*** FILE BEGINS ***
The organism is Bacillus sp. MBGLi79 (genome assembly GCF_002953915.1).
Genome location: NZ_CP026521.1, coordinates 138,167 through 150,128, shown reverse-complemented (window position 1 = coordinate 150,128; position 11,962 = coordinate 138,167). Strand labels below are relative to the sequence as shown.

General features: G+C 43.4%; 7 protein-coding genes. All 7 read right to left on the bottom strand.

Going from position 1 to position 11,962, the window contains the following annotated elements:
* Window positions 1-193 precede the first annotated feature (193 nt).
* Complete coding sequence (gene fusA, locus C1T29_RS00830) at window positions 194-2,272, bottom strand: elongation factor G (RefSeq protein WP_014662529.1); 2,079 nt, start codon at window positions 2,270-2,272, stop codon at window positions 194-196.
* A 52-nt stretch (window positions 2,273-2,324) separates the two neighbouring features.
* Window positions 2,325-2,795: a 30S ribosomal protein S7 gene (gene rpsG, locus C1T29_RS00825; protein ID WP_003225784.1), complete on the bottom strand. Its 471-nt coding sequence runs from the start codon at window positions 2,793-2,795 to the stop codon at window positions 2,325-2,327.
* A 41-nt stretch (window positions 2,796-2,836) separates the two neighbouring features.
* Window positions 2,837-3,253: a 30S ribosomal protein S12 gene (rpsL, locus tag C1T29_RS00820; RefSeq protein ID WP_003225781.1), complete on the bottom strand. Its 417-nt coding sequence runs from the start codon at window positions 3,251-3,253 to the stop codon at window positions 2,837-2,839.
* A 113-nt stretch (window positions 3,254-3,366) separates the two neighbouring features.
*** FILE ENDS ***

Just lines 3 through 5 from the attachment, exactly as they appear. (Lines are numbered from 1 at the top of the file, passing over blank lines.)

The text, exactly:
General features: G+C 43.4%; 7 protein-coding genes. All 7 read right to left on the bottom strand.

Going from position 1 to position 11,962, the window contains the following annotated elements:
* Window positions 1-193 precede the first annotated feature (193 nt).